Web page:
Food for Thought Springboard Hosts Alumni Foodies
A collaborative writing reflection from Susannah Birch '21 and Ebube Onwusika '21 and faculty members Maggie Howes and Michele Poacelli P '24.
We created the "Food For Thought" course with the intention of it being a yearlong Springboard senior capstone class. COVID-19 required the school to adapt the term calendar, and our year course was condensed to nine weeks. We planned on field trips out into the broader world: farmer's markets, restaurants, food pantries, and cooperatives. This also changed because of COVID-19; travel was off the table. But even with these changes, we still imagined wonderful interactive shared cooking experiences on campus with the students. And then, it was announced that the first seven weeks of the winter term would be virtual. Just as we were hoping to expand our students' perspectives, the world seemed to shrink around us; we were reduced to little two-dimensional squares on an 8x13 computer screen. Meetings in a virtual classroom become mundane sometimes, even when teachers and students give their all to avoid this.
As we tried to make the most of our situation, an exciting resource came to our aid: Zoom visits with alumni—all of whom shared their unique food stories and experiences. The visits began midway through the second week of classes in January with Bassirou Diakhoumpa '18 and spanned the term to the end of March with Robins McIntosh '70. The presentations and discussions transformed our little Zoom squares into windows to the food world. They gave our students vistas and viewpoints we couldn't have otherwise provided.
We, the teachers, and our students realized the value of these visits early on.
Susannah Birch '21 recounts:
"The alumni speakers in Food For Thought were an absolute highlight of the Springboard class. The alumni offered valuable perspectives and insights on topics ranging from aquaculture to what it is like to start your own business. All the speakers were positive and very engaged with the students, and as a class we were able to have many great discussions which really made our Springboard experience unique and unforgettable. Some students even reached out to our speakers for input on their final projects! One of the best parts of having the speakers is that we got to hear about all the places that food could take us in our lives and the range of possibilities for us after Mercersburg and college. As seniors, I think it is especially important for us to get encouraging and practical career and life advice. Food for Thought could truly not be as amazing as it is without the voices of alumni speakers."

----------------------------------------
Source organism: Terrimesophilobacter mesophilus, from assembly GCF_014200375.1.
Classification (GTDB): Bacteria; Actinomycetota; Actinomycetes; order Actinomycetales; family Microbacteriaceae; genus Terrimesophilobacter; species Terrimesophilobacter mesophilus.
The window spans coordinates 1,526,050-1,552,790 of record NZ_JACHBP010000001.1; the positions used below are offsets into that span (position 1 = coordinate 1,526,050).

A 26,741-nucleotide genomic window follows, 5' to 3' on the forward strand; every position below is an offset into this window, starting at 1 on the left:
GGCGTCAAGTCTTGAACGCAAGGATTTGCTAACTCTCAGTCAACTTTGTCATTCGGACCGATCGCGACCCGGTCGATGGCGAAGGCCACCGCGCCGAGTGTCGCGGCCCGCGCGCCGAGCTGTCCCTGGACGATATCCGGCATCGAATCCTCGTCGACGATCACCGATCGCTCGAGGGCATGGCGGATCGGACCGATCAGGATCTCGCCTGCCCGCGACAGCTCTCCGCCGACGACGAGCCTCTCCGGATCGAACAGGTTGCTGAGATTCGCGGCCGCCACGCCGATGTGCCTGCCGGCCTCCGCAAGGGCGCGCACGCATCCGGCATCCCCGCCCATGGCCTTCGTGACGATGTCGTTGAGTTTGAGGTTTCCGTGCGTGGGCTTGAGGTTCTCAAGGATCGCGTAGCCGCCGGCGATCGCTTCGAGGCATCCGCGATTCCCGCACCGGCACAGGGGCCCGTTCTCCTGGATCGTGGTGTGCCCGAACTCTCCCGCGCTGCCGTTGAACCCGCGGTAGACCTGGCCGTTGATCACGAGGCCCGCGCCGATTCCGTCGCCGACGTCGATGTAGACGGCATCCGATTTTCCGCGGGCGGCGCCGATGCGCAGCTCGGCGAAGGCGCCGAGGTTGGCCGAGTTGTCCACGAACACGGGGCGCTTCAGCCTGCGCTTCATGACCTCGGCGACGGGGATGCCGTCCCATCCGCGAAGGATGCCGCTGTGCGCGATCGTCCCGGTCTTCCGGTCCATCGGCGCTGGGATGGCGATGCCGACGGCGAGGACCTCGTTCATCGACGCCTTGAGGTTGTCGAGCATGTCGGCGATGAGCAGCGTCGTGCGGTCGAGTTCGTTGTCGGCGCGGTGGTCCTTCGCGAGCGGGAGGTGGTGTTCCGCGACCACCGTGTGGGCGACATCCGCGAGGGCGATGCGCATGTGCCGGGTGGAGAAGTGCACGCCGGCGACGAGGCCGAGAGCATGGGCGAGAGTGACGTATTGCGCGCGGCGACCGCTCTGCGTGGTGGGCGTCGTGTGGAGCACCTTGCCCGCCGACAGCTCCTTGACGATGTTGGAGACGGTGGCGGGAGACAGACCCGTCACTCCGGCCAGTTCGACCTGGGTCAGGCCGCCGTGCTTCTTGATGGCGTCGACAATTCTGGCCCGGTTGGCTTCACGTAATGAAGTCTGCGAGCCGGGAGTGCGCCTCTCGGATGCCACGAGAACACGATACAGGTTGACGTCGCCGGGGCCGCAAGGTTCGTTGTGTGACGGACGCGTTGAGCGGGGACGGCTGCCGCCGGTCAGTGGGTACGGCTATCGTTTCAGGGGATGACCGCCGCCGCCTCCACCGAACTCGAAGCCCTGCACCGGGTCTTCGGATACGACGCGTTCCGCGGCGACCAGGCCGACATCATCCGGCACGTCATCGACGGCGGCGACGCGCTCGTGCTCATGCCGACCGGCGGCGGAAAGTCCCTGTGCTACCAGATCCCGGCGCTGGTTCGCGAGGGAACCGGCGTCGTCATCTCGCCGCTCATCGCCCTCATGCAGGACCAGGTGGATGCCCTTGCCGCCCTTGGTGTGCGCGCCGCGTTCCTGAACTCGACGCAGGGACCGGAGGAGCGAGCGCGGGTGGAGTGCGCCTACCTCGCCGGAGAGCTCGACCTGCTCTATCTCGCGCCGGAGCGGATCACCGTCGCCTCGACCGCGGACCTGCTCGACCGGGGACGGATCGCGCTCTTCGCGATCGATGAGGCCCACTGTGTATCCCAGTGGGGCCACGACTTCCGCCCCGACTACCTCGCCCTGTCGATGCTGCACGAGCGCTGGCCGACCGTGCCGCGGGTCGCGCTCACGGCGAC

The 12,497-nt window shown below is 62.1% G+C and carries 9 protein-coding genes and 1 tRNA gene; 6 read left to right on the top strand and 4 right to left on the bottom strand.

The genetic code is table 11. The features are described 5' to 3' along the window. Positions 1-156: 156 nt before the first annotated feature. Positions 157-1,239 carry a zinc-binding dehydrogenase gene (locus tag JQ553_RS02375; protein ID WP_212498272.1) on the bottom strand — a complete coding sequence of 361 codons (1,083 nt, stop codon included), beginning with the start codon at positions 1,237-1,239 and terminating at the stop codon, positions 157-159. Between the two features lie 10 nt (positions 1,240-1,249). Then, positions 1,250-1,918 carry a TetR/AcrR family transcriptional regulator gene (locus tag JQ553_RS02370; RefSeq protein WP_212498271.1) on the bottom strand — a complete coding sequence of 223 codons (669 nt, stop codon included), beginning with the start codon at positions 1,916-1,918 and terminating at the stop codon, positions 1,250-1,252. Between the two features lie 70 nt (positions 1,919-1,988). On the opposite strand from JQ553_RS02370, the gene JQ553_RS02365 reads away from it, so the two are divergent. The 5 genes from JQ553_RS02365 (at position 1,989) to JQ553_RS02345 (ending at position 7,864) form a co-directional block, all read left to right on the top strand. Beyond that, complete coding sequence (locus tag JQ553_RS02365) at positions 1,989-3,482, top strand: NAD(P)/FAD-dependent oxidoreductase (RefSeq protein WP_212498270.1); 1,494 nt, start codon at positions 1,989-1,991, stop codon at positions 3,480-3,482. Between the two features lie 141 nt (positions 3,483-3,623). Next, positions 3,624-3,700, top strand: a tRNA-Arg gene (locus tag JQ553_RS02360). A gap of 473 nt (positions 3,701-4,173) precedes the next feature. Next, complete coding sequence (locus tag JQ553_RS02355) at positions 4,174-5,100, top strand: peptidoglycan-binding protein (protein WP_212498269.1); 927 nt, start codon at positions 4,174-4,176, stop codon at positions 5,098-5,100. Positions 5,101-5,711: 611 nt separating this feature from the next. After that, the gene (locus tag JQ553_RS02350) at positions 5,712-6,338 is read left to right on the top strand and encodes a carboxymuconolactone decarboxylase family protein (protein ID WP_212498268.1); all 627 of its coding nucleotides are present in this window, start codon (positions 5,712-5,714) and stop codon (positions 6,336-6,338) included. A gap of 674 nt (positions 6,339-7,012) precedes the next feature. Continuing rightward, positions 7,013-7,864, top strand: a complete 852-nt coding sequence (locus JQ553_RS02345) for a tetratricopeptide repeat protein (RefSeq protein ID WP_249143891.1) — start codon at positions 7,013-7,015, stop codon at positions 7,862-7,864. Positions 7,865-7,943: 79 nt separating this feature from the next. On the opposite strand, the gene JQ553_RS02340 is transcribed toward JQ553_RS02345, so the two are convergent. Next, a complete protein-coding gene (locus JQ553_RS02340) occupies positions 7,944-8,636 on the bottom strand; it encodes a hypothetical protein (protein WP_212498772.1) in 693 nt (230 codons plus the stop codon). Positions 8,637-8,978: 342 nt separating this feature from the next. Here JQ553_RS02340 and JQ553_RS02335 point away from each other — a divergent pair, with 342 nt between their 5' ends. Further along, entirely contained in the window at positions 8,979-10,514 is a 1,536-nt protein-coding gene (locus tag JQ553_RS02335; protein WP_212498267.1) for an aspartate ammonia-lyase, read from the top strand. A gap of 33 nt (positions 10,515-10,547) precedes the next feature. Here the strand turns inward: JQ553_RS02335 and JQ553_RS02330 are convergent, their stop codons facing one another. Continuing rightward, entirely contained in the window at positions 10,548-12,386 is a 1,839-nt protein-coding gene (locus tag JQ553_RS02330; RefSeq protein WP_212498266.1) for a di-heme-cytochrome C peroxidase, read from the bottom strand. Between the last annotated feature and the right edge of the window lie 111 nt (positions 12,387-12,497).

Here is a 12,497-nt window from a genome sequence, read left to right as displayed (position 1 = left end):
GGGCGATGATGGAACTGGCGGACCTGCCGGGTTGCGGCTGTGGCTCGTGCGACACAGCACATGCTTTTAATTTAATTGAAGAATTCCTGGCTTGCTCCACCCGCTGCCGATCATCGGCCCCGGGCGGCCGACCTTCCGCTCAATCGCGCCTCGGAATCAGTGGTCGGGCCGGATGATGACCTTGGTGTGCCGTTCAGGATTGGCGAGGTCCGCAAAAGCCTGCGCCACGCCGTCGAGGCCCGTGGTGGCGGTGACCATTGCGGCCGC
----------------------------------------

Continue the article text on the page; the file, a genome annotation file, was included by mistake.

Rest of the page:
Who were the students' favorite speakers? Who had the strongest impact? It would be impossible to say. The alumni speakers were a buffet of offerings, and students took away a savory bite from each.
Ebube Onwusika '21 shares her takeaways from Arlo Crawford's ('96) visit in February:
"Arlo Crawford gave us an exciting, honest conversation about who he is and how food and writing play into that. As someone who enjoys writing too, speaking with Arlo was enlightening and made me think more deeply about what and why I write. In the short 50 minutes he had with our class, Arlo talked about writing as a form of self-expression for him. He said 'find the things that are already important, and tell people about it.' That's what Arlo has done with his writing, like his memoir A Farm Dies Once a Year, published in 2014. Arlo Crawford had important connections with food and used his go-to self-expression medium to tell others about it. His work inspired me, and his vulnerability with our class made for an overall great conversation, one I'll remember for a while."
Long after we forget the challenges of teaching Food for Thought online this winter, we'll remember the speakers who added flavor, texture, and of course spice to our course. We're so grateful they came to the table.
Sincere thanks to Bassirou Diakhoumpa '18, Cara Fraver '99, Arlo Crawford '96, Rahde Franke '06, Lauren McCartney Hottle '02 , Ravi Jolly '00, Robins McIntosh '70, Emely Sabater '05, and Molly Marino Zemek '94.